We’d like to introduce you to Helaina and Josh Cappel, the couple behind the company Kids Table Board Gaming. Their mission is to “Make kids games for adults”. They understand the value of creating a great quality game that spans generations and brings people around the table.
In this interview, we talk with this husband and wife team about their passion for gaming, raising their kids on great games and chat about their latest project Problem Picnic that is currently on Kickstarter.
The two of you have different paths that brought you into game development. Can you share about when board games became much more than a hobby for you?
Josh: For me it’s always been more than a hobby. I knew since I was a tiny baby that I would eventually become a game designer and artist, so I trained myself basically from birth to achieve these ultimate goals.
Helaina: I have always poked my nose into Josh’s business. I’d give him my opinion on the color he was using or how heavy the black lines were outlining the dwarfs. And I never held back criticizing his own game designs when I felt flaws with them. He would take my suggestions and often use them to make his games better. After a while, I realized that I had moved from pointing out what was wrong with the games to suggesting how to make them better. That’s when I’d moved from being a play tester to game developer.
As a parent who loves tabletop games, sharing this hobby as a family is really important. What kinds of game have you introduced the kids to and what are you looking forward to as they get older?
Helaina: I just want to like and enjoy the games that we play with them! Some games aimed at kids just don’t cut it in that regard, but I’ll play with them anyway because every game has some value or lesson to teach a small child, even if it’s something as simple as taking turns. But, we try as often as we can to expose our kids to smart hobby games that encourage analytical thinking.
Josh: Totally. It’s hard to find games that kids can play and enjoy that we can play and enjoy too. There are good ones out there, and we are trying to make some too. We do push them a little bit into more complicated games than the suggested age would recommend; they understand a lot of modern game concepts like worker placement, area control, set collection, stuff like that. Basically we’re looking forward to them being at an age where no game is “above them”, and we’re trying to get them there quickly by exposing them to good games!
Your company Kids Table Board Gaming is making games that are kid-friendly but still great for adults. Just the other day, I sat down with a friend and played Foodfighters. Just two adult men, playing with our food. What is your process when developing games that are fun for both demographics?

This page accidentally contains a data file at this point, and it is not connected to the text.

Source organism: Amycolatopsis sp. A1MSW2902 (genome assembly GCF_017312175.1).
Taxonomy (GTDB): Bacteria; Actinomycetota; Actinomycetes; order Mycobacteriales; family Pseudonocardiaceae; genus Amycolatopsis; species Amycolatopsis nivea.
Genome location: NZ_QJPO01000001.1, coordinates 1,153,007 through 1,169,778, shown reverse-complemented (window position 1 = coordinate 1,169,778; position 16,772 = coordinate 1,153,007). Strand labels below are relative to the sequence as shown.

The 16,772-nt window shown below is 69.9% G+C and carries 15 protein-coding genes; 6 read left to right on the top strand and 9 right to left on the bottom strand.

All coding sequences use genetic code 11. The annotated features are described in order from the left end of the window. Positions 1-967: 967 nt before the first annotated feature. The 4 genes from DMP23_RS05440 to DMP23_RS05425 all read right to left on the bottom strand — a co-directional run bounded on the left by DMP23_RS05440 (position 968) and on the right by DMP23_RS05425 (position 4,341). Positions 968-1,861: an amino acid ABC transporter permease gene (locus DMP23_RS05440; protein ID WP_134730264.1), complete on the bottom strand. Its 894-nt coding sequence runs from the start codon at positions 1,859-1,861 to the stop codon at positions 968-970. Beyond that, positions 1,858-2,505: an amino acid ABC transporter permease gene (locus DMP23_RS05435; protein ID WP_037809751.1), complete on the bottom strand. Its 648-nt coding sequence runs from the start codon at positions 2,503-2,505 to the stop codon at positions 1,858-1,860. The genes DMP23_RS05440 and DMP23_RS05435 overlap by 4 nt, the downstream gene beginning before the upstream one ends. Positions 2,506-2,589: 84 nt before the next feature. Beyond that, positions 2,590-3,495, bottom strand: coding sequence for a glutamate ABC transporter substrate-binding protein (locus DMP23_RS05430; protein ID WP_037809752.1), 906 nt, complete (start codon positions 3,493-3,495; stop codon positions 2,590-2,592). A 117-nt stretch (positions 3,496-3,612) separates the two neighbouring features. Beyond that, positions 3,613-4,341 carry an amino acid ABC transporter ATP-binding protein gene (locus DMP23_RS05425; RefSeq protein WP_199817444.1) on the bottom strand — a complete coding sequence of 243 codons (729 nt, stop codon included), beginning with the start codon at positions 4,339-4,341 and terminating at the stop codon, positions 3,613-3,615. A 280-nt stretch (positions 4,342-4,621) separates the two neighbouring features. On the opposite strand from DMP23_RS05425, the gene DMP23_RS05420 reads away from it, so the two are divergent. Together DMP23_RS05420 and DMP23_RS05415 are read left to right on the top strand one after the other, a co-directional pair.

Helaina: Haha! That’s adorable. Me and Josh play Foodfighters all the time. Lots of testing of new factions ideas too.
Josh: Our process is: Josh makes it too complicated, then Helaina talks him down. Then we play it, with adults and with kids, and with both together.
Helaina: Our games need to play well with all three combinations. Otherwise we won’t publish them under Kids Table. This is hard, because sometimes we end up designing a good game that doesn’t fit. Those ideas we’ll eventually pitch to some other publisher that doesn’t have Kids Table’s mission.
Problem Picnic is your second game to hit Kickstarter and it was developed by Scott Almes. How did this game come about?
Helaina: I just asked him. Cold emailed him: Do you have any games that would fit with Kids Table? I told him what we were looking for and he said “yeah” right away. He sent us his dice-rolling dexterity game called “Castle Toss”. I knew we wanted it almost immediately just from playing it first with Josh, then with our kids. It struck that perfect balance. There were a few things we wanted to change about it, and Scott was totally on board with every decision and alteration. We really worked with him to polish it up.
Josh: One thing we changed (obviously) was the theme. Our kids didn’t really get into the notion of going to the quarry to get castle pieces. H and me just played around with the dice for a while trying to understand what the game felt like when you were playing it; what the theme should be. The action of the dice skittering across the table to go collect something and bring it home eventually led us to the ants idea, and everything clicked into place from there. The theme feels bang-on to me now.
The Kickstarter is still being funded at the time of this interview. What have you learned from backers as you look to crowdfunding to bring your games to production?
Josh: I’ve learned that Kickstarting is really hard. We don’t seem to run campaigns that explode for four weeks straight and raise a jillion dollars. We work hard every day to promote and spread the word. You don’t want to be overly aggressive with people you know and maybe turn them off, but you also don’t want to miss an opportunity to have someone become a backer and get a great game. It’s a fine line, and it’s not easy.
Helaina: You have to listen to what your backers have to say; often they have great ideas. They’re investing in your project because they believe in it or because they believe in you, or both. That human connection is a huge part of running a Kickstarter campaign.
Your company is all about making game experiences for kids and adults, so what’s next for Kids Table Board Gaming?
Helaina: Josh and I are working on several games at the moment, and Kids Table is happily accepting submissions that satisfy our mission. The next release for Kids Table will likely be a set of two new factions for Foodfighters, then after that a new game.
You can learn more about Kids Table Board Gaming here and be sure to visit the Problem Picnic Kickstarter today.